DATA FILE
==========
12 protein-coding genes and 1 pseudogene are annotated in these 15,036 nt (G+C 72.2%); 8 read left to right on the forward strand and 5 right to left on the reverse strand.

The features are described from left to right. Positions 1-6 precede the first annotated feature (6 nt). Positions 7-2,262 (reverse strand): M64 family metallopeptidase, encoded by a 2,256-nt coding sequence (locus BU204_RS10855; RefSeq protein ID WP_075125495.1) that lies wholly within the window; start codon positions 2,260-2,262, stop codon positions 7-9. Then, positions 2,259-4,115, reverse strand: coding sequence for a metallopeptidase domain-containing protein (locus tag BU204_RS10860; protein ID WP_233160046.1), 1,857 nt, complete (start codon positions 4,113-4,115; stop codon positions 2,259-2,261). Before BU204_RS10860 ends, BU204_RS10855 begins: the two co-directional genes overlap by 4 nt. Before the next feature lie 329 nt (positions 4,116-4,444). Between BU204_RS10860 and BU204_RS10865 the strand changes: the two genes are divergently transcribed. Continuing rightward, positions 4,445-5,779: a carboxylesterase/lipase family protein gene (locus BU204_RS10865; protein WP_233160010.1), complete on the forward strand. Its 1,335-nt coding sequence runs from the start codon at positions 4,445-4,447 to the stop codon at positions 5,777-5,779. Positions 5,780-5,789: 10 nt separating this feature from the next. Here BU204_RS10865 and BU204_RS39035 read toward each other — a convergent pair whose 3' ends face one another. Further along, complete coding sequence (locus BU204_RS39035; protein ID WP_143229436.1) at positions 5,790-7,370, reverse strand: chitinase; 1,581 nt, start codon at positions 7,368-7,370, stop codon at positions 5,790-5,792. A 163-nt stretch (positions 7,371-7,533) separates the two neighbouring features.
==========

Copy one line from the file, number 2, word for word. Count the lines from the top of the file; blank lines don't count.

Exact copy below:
The features are described from left to right. Positions 1-6 precede the first annotated feature (6 nt). Positions 7-2,262 (reverse strand): M64 family metallopeptidase, encoded by a 2,256-nt coding sequence (locus BU204_RS10855; RefSeq protein ID WP_075125495.1) that lies wholly within the window; start codon positions 2,260-2,262, stop codon positions 7-9. Then, positions 2,259-4,115, reverse strand: coding sequence for a metallopeptidase domain-containing protein (locus tag BU204_RS10860; protein ID WP_233160046.1), 1,857 nt, complete (start codon positions 4,113-4,115; stop codon positions 2,259-2,261). Before BU204_RS10860 ends, BU204_RS10855 begins: the two co-directional genes overlap by 4 nt. Before the next feature lie 329 nt (positions 4,116-4,444). Between BU204_RS10860 and BU204_RS10865 the strand changes: the two genes are divergently transcribed. Continuing rightward, positions 4,445-5,779: a carboxylesterase/lipase family protein gene (locus BU204_RS10865; protein WP_233160010.1), complete on the forward strand. Its 1,335-nt coding sequence runs from the start codon at positions 4,445-4,447 to the stop codon at positions 5,777-5,779. Positions 5,780-5,789: 10 nt separating this feature from the next. Here BU204_RS10865 and BU204_RS39035 read toward each other — a convergent pair whose 3' ends face one another. Further along, complete coding sequence (locus BU204_RS39035; protein ID WP_143229436.1) at positions 5,790-7,370, reverse strand: chitinase; 1,581 nt, start codon at positions 7,368-7,370, stop codon at positions 5,790-5,792. A 163-nt stretch (positions 7,371-7,533) separates the two neighbouring features.